Pay hikes and hiring as commercial market gathers steam.
"The 2004-2005 Compensation Report provides commercial real estate companies with current benchmarks from which to review compensation and benefit policies," said
Thomas J. Bisacquino, NAIOP national president. "The release of the report comes at a particularly opportune time because it affords companies the opportunity to better manage salary increases, new hires and employee turnover as the markets enter a more competitive upswing."
The 132-page report, which is conducted every two years, highlights compensation and benefit levels for 45 employee positions in the commercial real estate industry. A total of nearly 175 companies responded, reporting information on more than 7,000 employees. Overall, most of the positions surveyed showed moderate increases in compensation averaging approximately four percent during the past two years.
Among the report's key findings: Size of Company is Important. Employee compensation showed a direct relationship with size of the company for nearly all staff positions. Larger companies tended to pay more than smaller ones. CEOs in companies with annual gross revenue of $5 million or less, for example, earn a median total compensation of $170,200. Those in companies with annual gross revenue more than $100 million, however, earn a median total compensation of $692,400. Similarly, CEOs in companies with larger staffs and more square footage (owned and managed) paid higher levels of compensation. In general, this same pattern was found with most of the other job titles.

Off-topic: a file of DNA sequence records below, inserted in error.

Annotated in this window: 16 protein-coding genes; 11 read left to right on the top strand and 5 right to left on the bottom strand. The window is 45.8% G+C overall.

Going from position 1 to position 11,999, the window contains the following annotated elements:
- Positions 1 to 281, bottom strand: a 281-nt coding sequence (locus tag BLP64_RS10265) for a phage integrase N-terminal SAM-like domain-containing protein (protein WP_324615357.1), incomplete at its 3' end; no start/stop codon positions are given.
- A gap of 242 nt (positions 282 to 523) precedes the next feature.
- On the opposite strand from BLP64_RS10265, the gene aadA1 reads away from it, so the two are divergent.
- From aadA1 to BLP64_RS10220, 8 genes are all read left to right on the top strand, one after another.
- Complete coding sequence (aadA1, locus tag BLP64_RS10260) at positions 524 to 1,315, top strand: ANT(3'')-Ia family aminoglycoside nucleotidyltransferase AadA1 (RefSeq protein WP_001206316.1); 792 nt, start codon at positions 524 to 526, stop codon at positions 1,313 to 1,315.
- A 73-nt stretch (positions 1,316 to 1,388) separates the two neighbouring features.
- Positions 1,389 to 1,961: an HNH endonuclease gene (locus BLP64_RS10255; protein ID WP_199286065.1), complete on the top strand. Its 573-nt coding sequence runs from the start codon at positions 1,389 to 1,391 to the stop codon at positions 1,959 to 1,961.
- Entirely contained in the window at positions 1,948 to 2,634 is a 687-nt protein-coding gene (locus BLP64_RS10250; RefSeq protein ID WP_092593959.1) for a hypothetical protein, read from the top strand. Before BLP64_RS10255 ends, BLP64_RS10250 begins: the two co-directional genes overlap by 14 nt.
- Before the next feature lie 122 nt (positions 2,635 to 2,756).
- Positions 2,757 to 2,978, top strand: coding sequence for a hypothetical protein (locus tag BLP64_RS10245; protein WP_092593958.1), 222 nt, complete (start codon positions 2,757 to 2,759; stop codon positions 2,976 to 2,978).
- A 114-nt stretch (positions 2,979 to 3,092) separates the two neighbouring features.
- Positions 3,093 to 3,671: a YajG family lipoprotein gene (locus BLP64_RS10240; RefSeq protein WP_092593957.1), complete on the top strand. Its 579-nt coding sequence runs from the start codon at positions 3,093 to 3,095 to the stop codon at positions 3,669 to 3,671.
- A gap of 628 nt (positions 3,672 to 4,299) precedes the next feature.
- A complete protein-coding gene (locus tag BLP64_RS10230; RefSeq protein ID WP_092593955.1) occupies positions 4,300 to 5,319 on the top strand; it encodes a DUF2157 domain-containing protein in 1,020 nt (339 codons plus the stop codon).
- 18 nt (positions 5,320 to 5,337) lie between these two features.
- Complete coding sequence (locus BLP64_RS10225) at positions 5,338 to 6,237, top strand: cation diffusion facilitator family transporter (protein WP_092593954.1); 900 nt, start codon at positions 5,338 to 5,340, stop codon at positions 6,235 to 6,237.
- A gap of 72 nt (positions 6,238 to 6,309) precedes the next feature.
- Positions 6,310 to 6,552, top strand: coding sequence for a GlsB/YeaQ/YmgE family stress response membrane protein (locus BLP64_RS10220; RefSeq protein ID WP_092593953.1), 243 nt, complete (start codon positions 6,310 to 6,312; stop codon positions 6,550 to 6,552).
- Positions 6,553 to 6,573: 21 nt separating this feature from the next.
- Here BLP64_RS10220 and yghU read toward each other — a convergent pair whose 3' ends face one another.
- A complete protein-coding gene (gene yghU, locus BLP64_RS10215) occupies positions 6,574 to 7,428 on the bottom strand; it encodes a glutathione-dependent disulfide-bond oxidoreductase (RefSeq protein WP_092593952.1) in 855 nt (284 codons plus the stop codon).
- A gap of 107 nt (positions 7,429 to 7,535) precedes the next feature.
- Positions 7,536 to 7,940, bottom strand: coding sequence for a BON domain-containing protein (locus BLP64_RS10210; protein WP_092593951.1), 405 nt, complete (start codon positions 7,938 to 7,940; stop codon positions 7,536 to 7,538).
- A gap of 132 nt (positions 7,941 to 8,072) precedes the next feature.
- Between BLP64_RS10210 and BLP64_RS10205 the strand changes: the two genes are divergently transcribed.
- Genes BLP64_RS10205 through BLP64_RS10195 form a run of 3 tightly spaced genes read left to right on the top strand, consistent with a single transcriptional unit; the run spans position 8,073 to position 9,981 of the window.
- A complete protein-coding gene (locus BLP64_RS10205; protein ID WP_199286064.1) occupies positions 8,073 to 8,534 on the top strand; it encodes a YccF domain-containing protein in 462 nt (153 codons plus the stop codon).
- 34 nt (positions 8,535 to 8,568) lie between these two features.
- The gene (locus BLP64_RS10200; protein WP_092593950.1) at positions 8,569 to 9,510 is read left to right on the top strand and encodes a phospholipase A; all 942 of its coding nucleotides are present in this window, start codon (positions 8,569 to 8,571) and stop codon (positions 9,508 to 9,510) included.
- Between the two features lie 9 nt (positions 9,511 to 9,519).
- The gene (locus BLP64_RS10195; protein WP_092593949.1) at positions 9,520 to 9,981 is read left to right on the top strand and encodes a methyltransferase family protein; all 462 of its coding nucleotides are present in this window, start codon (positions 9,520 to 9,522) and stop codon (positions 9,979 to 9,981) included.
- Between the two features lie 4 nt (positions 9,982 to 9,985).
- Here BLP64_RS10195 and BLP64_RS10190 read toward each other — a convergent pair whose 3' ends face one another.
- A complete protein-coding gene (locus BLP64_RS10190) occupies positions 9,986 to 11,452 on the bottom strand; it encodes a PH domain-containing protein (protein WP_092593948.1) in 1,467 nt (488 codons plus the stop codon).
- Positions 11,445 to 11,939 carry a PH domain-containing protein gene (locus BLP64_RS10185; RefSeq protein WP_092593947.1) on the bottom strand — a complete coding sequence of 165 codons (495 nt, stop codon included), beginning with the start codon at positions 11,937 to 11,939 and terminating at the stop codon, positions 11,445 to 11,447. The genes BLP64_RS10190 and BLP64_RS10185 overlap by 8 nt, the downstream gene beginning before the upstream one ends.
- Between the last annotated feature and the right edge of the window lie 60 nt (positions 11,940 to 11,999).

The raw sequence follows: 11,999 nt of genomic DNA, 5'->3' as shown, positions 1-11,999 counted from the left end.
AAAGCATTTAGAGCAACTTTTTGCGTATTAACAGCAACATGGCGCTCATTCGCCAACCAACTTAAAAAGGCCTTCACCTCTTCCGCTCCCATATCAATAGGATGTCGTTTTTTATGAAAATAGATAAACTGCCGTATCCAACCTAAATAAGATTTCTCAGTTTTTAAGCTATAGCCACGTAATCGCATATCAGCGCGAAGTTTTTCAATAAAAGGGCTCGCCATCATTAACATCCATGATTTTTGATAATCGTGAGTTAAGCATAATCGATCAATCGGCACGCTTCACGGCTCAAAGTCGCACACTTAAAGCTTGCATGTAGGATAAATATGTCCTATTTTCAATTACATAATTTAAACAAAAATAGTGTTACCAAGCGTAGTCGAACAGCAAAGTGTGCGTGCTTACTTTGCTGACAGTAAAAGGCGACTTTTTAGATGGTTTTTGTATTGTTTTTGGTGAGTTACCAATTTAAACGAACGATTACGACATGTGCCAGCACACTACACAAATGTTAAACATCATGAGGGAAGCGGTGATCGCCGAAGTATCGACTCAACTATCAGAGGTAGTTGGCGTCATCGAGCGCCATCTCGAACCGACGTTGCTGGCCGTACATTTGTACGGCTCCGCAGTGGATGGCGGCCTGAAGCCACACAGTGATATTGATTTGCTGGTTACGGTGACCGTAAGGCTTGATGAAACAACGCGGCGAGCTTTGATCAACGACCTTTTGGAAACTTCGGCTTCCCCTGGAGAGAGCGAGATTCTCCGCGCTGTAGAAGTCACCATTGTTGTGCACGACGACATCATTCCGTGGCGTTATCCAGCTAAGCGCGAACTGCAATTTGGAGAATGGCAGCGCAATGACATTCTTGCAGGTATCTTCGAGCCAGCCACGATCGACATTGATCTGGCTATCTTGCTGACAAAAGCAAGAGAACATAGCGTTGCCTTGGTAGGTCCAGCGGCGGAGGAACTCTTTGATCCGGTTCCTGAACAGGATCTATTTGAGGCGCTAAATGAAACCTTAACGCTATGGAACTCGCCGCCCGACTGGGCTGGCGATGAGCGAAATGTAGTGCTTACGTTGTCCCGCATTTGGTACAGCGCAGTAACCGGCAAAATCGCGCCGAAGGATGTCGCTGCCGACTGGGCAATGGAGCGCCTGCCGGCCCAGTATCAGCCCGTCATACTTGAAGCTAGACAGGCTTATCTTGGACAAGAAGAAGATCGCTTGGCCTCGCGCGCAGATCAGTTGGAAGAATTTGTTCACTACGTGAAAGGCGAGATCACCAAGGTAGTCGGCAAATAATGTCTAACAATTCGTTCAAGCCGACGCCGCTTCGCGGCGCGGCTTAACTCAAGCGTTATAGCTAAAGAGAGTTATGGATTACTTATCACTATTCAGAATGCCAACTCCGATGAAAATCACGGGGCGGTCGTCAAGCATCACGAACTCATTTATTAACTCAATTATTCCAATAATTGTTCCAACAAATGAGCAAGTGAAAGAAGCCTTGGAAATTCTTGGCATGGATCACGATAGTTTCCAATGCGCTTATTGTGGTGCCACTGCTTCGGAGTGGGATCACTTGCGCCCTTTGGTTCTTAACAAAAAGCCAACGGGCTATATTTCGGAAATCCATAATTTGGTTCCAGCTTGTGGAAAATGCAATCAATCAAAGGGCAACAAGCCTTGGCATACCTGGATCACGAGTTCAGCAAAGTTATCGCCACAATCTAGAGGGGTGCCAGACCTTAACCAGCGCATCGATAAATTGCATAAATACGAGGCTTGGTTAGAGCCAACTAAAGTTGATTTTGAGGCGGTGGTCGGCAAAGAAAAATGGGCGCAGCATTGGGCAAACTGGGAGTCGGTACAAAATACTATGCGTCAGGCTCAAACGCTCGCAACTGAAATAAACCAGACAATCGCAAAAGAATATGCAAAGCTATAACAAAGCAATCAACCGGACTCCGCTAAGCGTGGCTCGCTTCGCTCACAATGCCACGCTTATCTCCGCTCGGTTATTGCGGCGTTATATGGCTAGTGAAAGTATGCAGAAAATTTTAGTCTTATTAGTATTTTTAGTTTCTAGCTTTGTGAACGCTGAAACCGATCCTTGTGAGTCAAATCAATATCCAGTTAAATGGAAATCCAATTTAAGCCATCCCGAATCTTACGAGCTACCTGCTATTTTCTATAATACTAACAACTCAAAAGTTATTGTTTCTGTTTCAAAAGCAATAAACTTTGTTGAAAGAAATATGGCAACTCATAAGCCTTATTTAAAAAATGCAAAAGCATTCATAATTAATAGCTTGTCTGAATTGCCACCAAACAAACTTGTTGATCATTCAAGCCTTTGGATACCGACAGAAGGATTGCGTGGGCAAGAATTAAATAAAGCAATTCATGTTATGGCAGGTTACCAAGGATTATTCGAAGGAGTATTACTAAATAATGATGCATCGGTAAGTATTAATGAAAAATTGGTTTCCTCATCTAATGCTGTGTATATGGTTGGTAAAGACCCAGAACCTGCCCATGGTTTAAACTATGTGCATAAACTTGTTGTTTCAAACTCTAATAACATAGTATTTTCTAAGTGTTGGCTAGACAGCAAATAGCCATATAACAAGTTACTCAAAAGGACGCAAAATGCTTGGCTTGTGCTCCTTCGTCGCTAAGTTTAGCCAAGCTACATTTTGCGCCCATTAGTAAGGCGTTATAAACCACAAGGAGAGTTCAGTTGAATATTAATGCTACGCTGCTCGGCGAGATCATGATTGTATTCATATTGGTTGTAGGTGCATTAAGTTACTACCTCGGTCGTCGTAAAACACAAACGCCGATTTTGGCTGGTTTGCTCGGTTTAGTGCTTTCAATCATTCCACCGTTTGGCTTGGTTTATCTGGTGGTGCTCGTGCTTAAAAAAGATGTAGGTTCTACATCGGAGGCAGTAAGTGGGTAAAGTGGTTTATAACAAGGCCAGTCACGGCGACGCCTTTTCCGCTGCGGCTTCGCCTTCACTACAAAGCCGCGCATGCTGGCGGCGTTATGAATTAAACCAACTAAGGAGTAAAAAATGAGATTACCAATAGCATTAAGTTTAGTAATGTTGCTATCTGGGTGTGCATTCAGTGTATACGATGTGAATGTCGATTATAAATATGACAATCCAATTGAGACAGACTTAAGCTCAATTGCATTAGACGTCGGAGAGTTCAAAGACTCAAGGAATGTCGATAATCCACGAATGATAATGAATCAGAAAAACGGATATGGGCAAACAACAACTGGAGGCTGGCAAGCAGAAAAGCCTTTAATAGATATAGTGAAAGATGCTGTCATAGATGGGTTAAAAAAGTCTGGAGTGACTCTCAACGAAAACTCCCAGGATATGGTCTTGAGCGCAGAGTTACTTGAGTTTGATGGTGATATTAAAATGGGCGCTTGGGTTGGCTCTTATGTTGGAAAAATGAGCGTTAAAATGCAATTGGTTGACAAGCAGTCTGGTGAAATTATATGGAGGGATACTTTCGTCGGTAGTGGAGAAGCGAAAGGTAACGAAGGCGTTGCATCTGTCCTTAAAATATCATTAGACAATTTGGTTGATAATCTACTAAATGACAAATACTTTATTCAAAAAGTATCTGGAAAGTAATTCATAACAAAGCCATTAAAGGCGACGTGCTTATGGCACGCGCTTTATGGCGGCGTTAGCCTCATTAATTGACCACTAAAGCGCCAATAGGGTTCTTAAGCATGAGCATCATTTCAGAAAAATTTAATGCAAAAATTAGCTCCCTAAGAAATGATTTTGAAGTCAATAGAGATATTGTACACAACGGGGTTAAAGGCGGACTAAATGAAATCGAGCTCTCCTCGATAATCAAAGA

Primary Property Type Revealing. Responding companies were grouped by primary property type, which included industrial, office, raw land, retail and mixed-use. Companies indicating their primary property type to be retail tended pay higher compensation than other property types.
Results by Region Mixed. While there was no consistent relationship between geographic region and compensation, companies in the Northeast tended to pay the most. In addition, companies with properties in multiple regions also tended to pay higher than average compensation to their employees.
Ownership Type Matters. Companies were also grouped by ownership type. These groupings include Publicly Traded (non-REIT), Real Estate Investment Trust (REIT), Private and Other. Companies that are publicly traded and REITs tended to pay the highest levels of compensation to their employees. Using the Chief Financial Officer (CFO) as an example, median total compensation for publicly traded companies was $414,400, while REITs paid $468,600. In contrast, private companies paid a median total compensation to their CFO of $163,300. Much of this difference is likely due to the disparity in annual gross revenue, with publicly traded companies and REITs being decidedly larger than private companies.
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|Title Annotation:||National Association of Industrial and Office Properties; Real Estate Investment Trust|
|Publication:||Real Estate Weekly|
|Date:||Sep 15, 2004|
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